MENLO PARK, Calif. -- FireEyeT, Inc. announced today that its FireEye Attack Confirmation Technology (FACT) stops botnets exploiting a zero-day flaw in Microsoft's Domain Name System (DNS) server. Microsoft has publicly acknowledged the DNS server vulnerability, but stated that there is no patch available currently. Thus, even enterprises who have installed the very latest patches are left defenseless. Bot herders are now actively exploiting this vulnerability to grow their botnets.
"Botnets are pervasive on the Internet and use zero-day vulnerabilities, such as Microsoft's DNS vulnerability, to grow their armies," said Ashar Aziz, CEO of FireEye. "Botnets enable theft of enterprises' customer data and intellectual property, and can be used to commit fraud and crime on a large scale. Enterprises should be very concerned about brand damage and legal liability due to botnets on their networks."
Antivirus and intrusion detection technologies fail to detect exploits using zero-day flaws, since they are unknown and no signatures exist for them. This lack of coverage is common, as signature-based technologies cannot keep up with the flood of malware variants created by a criminal underworld. In addition, anomaly detection technologies fail to detect many botnet exploits without burying administrators in false positives.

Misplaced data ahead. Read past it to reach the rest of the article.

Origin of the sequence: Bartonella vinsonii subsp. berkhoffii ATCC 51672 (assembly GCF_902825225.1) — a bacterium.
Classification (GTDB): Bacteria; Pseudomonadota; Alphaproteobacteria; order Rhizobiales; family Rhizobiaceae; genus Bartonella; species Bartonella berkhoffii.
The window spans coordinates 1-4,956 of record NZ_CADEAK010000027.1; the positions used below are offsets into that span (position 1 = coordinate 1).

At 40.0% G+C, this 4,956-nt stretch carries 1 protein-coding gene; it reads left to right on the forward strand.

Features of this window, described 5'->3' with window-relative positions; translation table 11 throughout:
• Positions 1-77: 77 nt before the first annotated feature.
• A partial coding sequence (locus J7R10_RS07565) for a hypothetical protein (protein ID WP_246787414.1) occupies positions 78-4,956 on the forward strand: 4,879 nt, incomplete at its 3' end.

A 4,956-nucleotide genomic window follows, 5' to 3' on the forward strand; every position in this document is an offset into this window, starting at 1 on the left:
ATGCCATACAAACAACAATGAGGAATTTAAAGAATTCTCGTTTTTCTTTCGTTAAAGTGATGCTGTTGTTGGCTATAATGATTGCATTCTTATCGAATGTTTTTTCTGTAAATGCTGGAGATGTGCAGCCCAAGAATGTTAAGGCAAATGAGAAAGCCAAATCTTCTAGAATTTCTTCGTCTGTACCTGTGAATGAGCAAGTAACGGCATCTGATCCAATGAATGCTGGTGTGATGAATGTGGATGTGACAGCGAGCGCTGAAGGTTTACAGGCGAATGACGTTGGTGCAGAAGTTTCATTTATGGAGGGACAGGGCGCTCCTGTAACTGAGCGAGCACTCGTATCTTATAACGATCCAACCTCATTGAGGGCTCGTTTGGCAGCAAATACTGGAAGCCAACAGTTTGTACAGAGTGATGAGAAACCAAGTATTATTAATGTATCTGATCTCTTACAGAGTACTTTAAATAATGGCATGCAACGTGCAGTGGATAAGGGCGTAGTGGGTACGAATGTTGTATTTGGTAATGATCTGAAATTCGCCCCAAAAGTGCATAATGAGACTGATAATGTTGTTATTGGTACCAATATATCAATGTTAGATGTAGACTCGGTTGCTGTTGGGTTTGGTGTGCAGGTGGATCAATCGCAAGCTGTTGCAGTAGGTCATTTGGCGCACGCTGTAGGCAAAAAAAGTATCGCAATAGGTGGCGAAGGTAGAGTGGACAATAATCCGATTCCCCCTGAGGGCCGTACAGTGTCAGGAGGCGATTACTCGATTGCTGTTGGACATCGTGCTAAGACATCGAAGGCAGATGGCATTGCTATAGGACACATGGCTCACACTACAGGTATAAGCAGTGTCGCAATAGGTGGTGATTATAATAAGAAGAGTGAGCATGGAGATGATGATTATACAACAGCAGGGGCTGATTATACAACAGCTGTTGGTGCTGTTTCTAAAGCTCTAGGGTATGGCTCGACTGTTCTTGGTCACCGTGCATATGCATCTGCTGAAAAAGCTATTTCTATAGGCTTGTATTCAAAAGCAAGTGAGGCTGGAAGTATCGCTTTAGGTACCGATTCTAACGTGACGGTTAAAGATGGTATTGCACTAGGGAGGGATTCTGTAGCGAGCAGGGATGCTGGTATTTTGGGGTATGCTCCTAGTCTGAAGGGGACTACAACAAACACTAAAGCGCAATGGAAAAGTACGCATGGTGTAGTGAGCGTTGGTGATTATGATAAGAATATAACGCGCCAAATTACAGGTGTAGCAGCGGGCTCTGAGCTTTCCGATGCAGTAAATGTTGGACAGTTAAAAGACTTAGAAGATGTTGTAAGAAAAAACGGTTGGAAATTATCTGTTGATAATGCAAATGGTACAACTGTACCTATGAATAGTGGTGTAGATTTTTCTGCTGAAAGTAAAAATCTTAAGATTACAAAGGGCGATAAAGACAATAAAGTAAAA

Without signature updates, behavioral tuning, or false positives, FireEye protects enterprise networks from botnets and other malware. The FACT engine confirms within victim virtual machines any attempt to exploit systems on the network. To protect enterprise DNS infrastructure, the FACT engine confirms the attempt to exploit the DNS service. FireEye's unique application of virtualization to network security addresses the rapid proliferation of botnets and other crimeware - malicious software designed to steal intellectual property, customer information, employee identities and more.
Microsoft Corp. (Nasdaq: MSFT)